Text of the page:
64. 64. 64 Powder Bed Fusion  Electron Beam Melting (EBM) – Arcam (Sweden) – same as LM, but with electron beam – BV: 14” x 14” x 15” – Laser: 3 kW
  65. 65. 65 Powder Bed Fusion  Electron Beam Melting (EBM) – Materials: Titanium (supported by Arcam) – Faster than laser – Less residual stress than LM – Applns:  structural finished parts, complex geometries – aerospace parts, orthopedic implants  less refined than LM
  66. 66. 66 Hybrids  Matsuura (Japan) – Powder Bed Fusion – CNC Mill  Mills every ten layers – 400W ytterbium fiber laser – $1 million  OPM Laboratory (Japan)  PBF + CNC mill
  67. 67. 67 Powder Bed Fusion  Sintratec – Switzerland – Nylon – €5K
  68. 68. 68 Powder Bed Fusion 20:1 25%
  69. 69. 69 Powder Bed Fusion  rtt
  70. 70. 70 Powder Bed Fusion
  71. 71. 71 Powder Bed Fusion  wfe
  72. 72. 72 Powder Bed Fusion
  73. 73. 73 Powder Bed Fusion http://www.flyingmachine.com.au/studio/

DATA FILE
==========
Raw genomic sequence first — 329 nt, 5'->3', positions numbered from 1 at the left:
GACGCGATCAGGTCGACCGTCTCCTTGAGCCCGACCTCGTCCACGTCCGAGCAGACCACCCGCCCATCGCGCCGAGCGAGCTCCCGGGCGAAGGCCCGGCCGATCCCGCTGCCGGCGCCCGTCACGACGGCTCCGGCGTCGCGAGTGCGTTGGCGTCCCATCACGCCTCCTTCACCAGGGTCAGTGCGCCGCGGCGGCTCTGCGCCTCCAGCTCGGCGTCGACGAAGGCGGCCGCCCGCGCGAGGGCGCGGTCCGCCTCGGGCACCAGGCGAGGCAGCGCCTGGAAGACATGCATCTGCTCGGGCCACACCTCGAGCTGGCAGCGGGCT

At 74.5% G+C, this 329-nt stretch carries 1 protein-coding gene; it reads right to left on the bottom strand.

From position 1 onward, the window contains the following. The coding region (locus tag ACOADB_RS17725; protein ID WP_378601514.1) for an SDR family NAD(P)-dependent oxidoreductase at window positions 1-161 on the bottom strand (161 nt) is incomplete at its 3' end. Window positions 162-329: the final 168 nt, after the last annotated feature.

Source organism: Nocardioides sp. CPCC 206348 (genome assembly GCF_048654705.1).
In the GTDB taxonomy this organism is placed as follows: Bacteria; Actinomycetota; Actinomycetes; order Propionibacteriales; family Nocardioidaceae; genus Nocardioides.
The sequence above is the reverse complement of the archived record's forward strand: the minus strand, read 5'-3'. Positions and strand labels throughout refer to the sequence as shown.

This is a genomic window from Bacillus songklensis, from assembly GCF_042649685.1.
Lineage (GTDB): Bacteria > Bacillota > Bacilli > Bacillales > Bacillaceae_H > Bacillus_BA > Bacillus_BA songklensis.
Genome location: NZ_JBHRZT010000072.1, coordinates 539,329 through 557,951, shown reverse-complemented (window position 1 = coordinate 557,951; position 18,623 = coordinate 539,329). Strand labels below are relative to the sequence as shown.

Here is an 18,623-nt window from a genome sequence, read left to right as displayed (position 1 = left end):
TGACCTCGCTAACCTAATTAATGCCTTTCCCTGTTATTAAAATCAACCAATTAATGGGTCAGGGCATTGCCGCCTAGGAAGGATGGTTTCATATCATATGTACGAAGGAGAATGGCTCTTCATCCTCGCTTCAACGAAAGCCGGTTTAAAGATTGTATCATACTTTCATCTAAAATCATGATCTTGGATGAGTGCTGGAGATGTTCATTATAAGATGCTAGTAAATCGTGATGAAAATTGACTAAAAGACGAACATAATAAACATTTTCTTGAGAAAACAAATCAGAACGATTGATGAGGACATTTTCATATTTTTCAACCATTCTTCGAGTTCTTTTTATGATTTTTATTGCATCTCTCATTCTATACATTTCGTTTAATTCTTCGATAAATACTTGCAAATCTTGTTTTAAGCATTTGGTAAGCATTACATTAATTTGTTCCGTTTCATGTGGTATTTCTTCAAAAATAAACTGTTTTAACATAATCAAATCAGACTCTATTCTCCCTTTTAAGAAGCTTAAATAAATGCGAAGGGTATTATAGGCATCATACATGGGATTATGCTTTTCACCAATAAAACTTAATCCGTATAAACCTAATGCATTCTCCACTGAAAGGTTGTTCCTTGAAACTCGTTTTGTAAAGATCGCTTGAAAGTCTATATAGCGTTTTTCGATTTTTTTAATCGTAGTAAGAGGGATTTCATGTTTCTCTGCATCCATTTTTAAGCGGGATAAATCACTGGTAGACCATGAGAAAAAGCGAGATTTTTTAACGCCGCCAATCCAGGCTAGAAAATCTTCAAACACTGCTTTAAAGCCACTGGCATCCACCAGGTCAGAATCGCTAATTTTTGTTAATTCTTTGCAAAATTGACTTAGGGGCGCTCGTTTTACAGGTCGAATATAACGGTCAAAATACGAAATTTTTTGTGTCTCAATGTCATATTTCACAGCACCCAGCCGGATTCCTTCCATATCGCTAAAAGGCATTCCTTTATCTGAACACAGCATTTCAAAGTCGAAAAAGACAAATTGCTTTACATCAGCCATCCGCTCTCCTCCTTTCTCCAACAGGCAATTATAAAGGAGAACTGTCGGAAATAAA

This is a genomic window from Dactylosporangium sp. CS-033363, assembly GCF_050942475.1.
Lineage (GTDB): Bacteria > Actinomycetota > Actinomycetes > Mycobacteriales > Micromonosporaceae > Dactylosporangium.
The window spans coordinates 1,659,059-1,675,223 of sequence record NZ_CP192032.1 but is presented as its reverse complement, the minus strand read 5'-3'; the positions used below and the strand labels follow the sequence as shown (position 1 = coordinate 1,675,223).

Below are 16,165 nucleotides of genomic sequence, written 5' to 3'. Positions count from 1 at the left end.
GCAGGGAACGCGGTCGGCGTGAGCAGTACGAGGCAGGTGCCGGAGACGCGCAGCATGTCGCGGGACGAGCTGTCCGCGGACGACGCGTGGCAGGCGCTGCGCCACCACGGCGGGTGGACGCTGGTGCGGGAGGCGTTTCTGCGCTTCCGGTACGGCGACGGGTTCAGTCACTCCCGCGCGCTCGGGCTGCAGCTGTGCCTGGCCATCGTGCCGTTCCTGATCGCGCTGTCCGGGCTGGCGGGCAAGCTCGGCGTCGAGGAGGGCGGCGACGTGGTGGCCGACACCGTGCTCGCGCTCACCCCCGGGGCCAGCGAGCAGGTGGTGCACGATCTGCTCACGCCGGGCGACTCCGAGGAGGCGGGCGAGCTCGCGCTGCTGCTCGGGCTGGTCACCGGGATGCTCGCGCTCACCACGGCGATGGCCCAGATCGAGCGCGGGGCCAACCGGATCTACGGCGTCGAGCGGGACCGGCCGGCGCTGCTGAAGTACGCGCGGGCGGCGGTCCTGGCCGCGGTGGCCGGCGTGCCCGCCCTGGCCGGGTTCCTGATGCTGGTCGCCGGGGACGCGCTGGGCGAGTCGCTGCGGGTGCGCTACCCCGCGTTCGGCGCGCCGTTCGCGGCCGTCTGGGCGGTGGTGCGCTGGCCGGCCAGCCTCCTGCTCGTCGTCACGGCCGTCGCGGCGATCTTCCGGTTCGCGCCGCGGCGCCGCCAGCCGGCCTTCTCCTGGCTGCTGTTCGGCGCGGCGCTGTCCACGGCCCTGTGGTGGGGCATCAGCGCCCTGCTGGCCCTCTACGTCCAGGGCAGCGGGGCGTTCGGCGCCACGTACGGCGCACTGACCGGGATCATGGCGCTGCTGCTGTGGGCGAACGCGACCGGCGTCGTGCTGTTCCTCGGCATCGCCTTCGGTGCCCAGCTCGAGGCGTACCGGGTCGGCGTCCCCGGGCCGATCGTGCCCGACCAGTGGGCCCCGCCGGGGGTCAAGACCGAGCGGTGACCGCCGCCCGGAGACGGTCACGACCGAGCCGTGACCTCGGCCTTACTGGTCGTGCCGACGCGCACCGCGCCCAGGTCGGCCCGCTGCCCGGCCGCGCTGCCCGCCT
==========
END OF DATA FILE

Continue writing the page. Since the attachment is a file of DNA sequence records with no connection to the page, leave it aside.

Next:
74. 74. 74 Powder Bed Fusion http://www.flyingmachine.com.au/studio/
  75. 75. 75 Powder Bed Fusion http://www.flyingmachine.com.au/studio/
  76. 76. Sheet Lamination
  77. 77. 77 Sheet Lamination  Laminated Object Manufacturing (LOM) –MCor Technologies (Ireland)  Full color models  $36K to $47K
  78. 78. 78 Sheet Lamination  Ultrasonic Lamination (UL) –Fabrisonic  Ultrasonic Additive Manufacturing (UAM)  72” x 72” x 36”  Multi-axis machining  Embedded sensors  Joining dissimilar materials
  79. 79. Vat Photopolymerization
  80. 80. 80 Vat Photopolymerization 1980s
  81. 81. 81 Vat Photopolymerization
  82. 82. 82 Vat Photopolymerization  Digital Light Processing (DLP)  Envisiontec (Germany)  DWS, Lithoz (Ceramic-filled polymer), Asiga, Rapid Shape  Formlabs, Autodesk EMBER, B9, DWS XFab  Stereolithography (SLA)  3D Systems  Lawrence Livermore – Micro-stereolithography » Ultra-stiff, lightweight parts